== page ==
A MUM-of-two described as "loving" and "always laughing" died suddenly from an asthma attack aged 22.
Amy Greenwood was found unconscious and not breathing at home after her partner heard a "thud" upstairs.
She was rushed to hospital but passed away two days later, on October 21, 2022.
Almost a year on, her family and friends want to spread awareness about the dangers of asthma and raise money for charity.
Mum Joanne told the Echo: "She was just a 22-year-old looking forward to the rest of her life.
"We've missed her in so many ways over the past 12 months.
"I've realised how loved she was by everybody."
She took medication and regularly saw doctors to manage her condition, which affects 5.4million people in the UK, but never suffered an episode as severe as the one two nights before she died.
Joanne recalled how she had spoken to her daughter on FaceTime that evening about how excited she was to have just moved into a new house.
Amy, who was due to get married in June, had also recently bought her little girl a Christmas pudding outfit and seemed "upbeat and positive", her mum said.
"I didn't for one minute think it would be the last time I saw her and spoke to her," she added.
But later that night, Amy's fiance Keagan Boylan heard a thud.
When he went upstairs, he found her unconscious and not breathing between the landing and the doorway to their bedroom.
While administering CPR, he called for an ambulance and Amy was taken to Wigan Infirmary.
Doctors determined she had experienced a "severe" asthma attack which she couldn't recover from, and her life support machine was turned off.
Joanne said: "She'd had such a bad episode. The hospital said it's nothing you've done or she's done, there could have been an underlying infection or a basic cold that could have triggered it.
"It was that bad there was no resuscitating her from that."
My heart felt like it had been torn from my chest.
Speaking to Metro, she added: "Looking down at my beautiful daughter lying on a hospital bed, tears rolled down my cheeks.
"How had it come to this?
"Just hours earlier, she’d been chatting away to me. Now, she was lifeless in front of my eyes as family and friends leaned in to kiss her forehead and say their final goodbyes.
"For years, I’d watched Amy battle with asthma – still, I never imagined her condition would eventually kill her.
"‘Goodbye my angel,’ I whispered as I gave her my final kiss. My heart felt like it had been torn from my chest."
The family want to educate Brits on how serious asthma can be and the risks of not carrying an inhaler or using them as instructed.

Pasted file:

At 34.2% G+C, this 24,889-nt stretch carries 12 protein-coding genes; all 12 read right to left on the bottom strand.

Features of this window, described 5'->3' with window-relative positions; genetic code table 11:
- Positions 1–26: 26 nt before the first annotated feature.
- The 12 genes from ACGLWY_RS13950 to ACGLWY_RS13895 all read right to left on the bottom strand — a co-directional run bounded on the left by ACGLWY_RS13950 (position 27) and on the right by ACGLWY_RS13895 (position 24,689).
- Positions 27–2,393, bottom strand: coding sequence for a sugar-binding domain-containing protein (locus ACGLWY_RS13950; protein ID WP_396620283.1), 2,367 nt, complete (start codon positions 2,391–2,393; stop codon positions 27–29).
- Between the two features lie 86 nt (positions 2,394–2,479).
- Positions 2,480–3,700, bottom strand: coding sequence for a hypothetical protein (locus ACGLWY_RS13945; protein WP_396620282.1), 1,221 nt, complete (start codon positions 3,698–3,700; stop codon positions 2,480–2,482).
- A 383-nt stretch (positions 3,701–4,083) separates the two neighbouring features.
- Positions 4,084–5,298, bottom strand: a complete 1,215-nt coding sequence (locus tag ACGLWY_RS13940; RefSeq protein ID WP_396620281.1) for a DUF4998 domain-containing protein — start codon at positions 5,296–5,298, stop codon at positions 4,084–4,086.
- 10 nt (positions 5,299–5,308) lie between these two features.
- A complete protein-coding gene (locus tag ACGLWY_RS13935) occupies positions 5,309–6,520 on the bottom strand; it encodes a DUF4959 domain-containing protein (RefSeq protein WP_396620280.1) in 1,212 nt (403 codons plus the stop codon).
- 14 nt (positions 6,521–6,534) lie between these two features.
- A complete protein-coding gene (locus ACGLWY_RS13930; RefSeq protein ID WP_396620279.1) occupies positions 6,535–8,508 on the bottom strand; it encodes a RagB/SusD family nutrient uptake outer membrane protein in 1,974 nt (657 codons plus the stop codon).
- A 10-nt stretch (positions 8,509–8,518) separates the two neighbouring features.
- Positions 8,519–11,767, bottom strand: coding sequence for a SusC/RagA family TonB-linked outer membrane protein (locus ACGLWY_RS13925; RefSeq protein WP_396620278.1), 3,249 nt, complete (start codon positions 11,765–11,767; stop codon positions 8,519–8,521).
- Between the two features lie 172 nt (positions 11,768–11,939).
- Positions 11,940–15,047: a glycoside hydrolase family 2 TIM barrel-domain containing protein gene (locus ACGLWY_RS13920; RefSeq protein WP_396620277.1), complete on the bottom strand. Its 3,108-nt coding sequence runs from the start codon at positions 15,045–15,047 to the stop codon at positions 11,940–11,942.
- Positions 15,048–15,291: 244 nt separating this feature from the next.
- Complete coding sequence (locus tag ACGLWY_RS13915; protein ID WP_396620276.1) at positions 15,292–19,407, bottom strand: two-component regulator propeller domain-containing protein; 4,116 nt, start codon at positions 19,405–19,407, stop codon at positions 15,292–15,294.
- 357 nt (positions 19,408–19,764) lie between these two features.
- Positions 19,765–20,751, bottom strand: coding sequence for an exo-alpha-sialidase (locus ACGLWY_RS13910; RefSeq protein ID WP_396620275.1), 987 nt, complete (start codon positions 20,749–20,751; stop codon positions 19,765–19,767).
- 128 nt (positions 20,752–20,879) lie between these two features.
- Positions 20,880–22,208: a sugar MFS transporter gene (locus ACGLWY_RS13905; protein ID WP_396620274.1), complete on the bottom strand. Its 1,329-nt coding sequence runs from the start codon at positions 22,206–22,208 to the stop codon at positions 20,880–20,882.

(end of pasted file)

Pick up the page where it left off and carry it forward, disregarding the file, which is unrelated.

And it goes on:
Her brother James said: "Always take your inhalers, and if you feel even a slight wheeze, don't just think nothing of it.
"Before an asthma attack, Amy always said she'd get an itchy chin, which sounds strange but others have said the same.
"But if you feel your chest tighten, that's the main sign."
Relatives are also hosting a charity ball and a raffle to raise funds for Asthma + Lung UK.
Joanne said: "It's all about remembering Amy. She would be absolutely blown away if she knew the response we've had from people and the love people have shown her.
"It sounds a bit of cliche, but she was funny, she was always laughing, and she saw the good in people.
"She was a really good friend to people and she just loved her babies."
Amy is survived by daughter Orla, one, and five-year-old son Bailey.
Everything you need to know about asthma
What is it?
Asthma is a common, long-term condition which affects the airways that carry air in and out of the lungs.
How common is it?
Around 5.4million people in the UK have asthma. That's one in every 12 adults and one in 11 children.
What are the symptoms?
Coughing, wheezing, feeling breathless or having a tight chest can all be signs of asthma.
What causes it?
Asthma can run in families, but having a relative with the condition doesn't mean you or your child will definitely get it.
Allergies can make it more likely, as can being born prematurely, having bronchiolitis and croup as a child, and being exposed to chemicals or dust.
Hormones also play a part, as does smoking, pollution, obesity, low vitamin D levels, and antibiotics.
What are the most common triggers?
Lots of things can make asthma worse, but people frequently report colds and viruses, pets, pollen, pollution, house dust mites and stress.
How can I manage it?
Most people can manage their condition by using a preventer inhaler every day, a reliever inhaler during a flare-up, and avoiding their lifestyle triggers.
Can you die from an asthma attack?
Yes. Four people die every day because of asthma attacks, according to the National Review of Asthma Deaths.
Is there a cure?
No, but there are medicines to prevent symptoms.
Source: Asthma + Lung UK